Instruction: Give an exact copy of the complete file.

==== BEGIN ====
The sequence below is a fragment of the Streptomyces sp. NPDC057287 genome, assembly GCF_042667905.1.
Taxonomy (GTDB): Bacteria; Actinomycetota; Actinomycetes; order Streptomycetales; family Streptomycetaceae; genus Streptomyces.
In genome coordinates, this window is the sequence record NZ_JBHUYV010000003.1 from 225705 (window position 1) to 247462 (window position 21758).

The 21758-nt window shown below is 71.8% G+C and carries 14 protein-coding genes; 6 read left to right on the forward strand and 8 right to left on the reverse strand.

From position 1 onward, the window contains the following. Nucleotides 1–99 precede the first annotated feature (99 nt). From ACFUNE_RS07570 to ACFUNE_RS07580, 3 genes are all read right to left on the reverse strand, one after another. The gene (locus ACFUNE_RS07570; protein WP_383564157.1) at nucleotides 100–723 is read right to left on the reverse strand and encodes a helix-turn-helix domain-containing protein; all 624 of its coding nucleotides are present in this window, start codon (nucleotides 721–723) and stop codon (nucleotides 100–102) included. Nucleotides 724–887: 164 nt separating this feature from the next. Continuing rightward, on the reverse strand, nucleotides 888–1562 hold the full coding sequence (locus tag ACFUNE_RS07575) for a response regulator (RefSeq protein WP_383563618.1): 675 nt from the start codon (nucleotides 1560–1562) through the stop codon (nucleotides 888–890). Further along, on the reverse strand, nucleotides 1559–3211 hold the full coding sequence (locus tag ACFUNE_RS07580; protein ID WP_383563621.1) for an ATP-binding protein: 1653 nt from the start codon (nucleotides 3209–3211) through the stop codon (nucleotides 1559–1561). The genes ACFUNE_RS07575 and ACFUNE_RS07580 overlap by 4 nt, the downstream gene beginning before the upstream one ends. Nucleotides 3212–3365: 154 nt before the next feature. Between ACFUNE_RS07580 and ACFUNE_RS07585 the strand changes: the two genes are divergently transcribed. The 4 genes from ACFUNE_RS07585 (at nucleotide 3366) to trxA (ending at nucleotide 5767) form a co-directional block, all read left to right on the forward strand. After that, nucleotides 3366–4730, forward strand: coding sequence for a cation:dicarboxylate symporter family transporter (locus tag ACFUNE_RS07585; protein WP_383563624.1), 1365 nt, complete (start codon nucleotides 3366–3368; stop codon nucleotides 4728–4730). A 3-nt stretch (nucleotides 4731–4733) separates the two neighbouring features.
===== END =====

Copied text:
The sequence below is a fragment of the Streptomyces sp. NPDC057287 genome, assembly GCF_042667905.1.
Taxonomy (GTDB): Bacteria; Actinomycetota; Actinomycetes; order Streptomycetales; family Streptomycetaceae; genus Streptomyces.
In genome coordinates, this window is the sequence record NZ_JBHUYV010000003.1 from 225705 (window position 1) to 247462 (window position 21758).

The 21758-nt window shown below is 71.8% G+C and carries 14 protein-coding genes; 6 read left to right on the forward strand and 8 right to left on the reverse strand.

From position 1 onward, the window contains the following. Nucleotides 1–99 precede the first annotated feature (99 nt). From ACFUNE_RS07570 to ACFUNE_RS07580, 3 genes are all read right to left on the reverse strand, one after another. The gene (locus ACFUNE_RS07570; protein WP_383564157.1) at nucleotides 100–723 is read right to left on the reverse strand and encodes a helix-turn-helix domain-containing protein; all 624 of its coding nucleotides are present in this window, start codon (nucleotides 721–723) and stop codon (nucleotides 100–102) included. Nucleotides 724–887: 164 nt separating this feature from the next. Continuing rightward, on the reverse strand, nucleotides 888–1562 hold the full coding sequence (locus tag ACFUNE_RS07575) for a response regulator (RefSeq protein WP_383563618.1): 675 nt from the start codon (nucleotides 1560–1562) through the stop codon (nucleotides 888–890). Further along, on the reverse strand, nucleotides 1559–3211 hold the full coding sequence (locus tag ACFUNE_RS07580; protein ID WP_383563621.1) for an ATP-binding protein: 1653 nt from the start codon (nucleotides 3209–3211) through the stop codon (nucleotides 1559–1561). The genes ACFUNE_RS07575 and ACFUNE_RS07580 overlap by 4 nt, the downstream gene beginning before the upstream one ends. Nucleotides 3212–3365: 154 nt before the next feature. Between ACFUNE_RS07580 and ACFUNE_RS07585 the strand changes: the two genes are divergently transcribed. The 4 genes from ACFUNE_RS07585 (at nucleotide 3366) to trxA (ending at nucleotide 5767) form a co-directional block, all read left to right on the forward strand. After that, nucleotides 3366–4730, forward strand: coding sequence for a cation:dicarboxylate symporter family transporter (locus tag ACFUNE_RS07585; protein WP_383563624.1), 1365 nt, complete (start codon nucleotides 3366–3368; stop codon nucleotides 4728–4730). A 3-nt stretch (nucleotides 4731–4733) separates the two neighbouring features.